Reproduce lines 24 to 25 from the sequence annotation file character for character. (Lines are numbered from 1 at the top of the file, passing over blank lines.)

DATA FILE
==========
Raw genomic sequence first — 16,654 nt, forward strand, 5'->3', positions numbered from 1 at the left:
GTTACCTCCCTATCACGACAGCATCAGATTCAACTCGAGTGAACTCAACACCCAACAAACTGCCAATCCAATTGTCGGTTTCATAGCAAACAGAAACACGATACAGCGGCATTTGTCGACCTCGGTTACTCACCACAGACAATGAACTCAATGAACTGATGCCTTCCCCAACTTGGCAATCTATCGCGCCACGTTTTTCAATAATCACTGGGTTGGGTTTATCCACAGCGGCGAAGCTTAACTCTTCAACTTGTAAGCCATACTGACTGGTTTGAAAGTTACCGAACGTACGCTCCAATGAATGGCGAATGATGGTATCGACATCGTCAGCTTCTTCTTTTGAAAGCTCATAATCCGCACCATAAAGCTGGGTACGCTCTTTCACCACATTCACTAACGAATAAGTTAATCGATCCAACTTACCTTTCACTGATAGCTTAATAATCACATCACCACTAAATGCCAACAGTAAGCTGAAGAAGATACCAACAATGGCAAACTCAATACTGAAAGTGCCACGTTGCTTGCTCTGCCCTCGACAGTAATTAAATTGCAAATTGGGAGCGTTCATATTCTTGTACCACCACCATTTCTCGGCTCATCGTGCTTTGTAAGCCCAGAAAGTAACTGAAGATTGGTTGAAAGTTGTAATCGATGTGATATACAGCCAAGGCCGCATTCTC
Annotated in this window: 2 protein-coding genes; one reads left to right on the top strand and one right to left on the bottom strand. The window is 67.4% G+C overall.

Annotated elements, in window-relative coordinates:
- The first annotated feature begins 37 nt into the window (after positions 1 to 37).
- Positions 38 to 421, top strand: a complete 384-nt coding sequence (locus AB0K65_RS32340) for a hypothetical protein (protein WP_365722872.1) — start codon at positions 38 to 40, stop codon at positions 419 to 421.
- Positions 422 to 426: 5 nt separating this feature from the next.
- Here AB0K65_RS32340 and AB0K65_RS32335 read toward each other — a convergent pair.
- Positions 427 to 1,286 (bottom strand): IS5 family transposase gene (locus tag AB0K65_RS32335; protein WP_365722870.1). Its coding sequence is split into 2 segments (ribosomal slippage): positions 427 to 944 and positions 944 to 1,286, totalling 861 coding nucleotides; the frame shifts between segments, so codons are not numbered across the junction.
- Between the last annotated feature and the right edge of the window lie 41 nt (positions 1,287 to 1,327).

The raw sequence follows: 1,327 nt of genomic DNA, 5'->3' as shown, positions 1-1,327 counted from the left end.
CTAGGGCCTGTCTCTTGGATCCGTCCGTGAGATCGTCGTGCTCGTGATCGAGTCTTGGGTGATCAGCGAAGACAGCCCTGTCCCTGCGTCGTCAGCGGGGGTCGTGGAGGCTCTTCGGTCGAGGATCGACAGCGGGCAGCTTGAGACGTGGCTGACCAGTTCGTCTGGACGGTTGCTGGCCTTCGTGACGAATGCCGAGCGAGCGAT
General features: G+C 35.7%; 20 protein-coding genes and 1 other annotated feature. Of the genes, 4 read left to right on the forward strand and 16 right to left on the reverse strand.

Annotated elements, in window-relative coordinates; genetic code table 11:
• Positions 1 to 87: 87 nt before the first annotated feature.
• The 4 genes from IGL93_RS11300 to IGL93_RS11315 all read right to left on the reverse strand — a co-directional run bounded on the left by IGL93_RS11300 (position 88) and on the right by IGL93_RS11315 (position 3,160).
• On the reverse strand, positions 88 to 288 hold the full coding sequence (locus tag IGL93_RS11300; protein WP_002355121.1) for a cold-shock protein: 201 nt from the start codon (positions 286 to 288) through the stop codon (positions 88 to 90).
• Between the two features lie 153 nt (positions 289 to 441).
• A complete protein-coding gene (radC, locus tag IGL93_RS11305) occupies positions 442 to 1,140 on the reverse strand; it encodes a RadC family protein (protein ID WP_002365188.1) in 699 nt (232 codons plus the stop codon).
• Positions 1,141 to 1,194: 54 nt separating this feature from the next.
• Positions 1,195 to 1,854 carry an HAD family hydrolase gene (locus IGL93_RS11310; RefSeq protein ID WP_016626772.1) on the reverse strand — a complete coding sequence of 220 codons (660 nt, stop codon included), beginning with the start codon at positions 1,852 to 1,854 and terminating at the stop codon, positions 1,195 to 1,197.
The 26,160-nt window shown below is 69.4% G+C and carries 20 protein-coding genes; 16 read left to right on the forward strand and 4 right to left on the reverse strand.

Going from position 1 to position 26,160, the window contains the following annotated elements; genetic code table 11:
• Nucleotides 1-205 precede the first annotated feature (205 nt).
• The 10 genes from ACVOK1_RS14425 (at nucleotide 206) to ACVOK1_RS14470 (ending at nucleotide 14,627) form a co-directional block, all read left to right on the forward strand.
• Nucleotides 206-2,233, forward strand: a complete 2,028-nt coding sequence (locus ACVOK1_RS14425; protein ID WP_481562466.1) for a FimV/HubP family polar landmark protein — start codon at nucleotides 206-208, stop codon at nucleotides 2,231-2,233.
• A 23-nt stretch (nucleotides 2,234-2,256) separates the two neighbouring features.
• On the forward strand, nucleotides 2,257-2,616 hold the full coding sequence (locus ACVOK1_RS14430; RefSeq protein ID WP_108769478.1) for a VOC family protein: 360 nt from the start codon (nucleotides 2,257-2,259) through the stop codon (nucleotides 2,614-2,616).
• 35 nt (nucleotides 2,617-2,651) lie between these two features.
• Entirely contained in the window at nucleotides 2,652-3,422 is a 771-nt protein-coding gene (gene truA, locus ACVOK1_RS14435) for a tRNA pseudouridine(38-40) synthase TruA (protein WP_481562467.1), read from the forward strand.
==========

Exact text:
• Nucleotides 1-205 precede the first annotated feature (205 nt).
• The 10 genes from ACVOK1_RS14425 (at nucleotide 206) to ACVOK1_RS14470 (ending at nucleotide 14,627) form a co-directional block, all read left to right on the forward strand.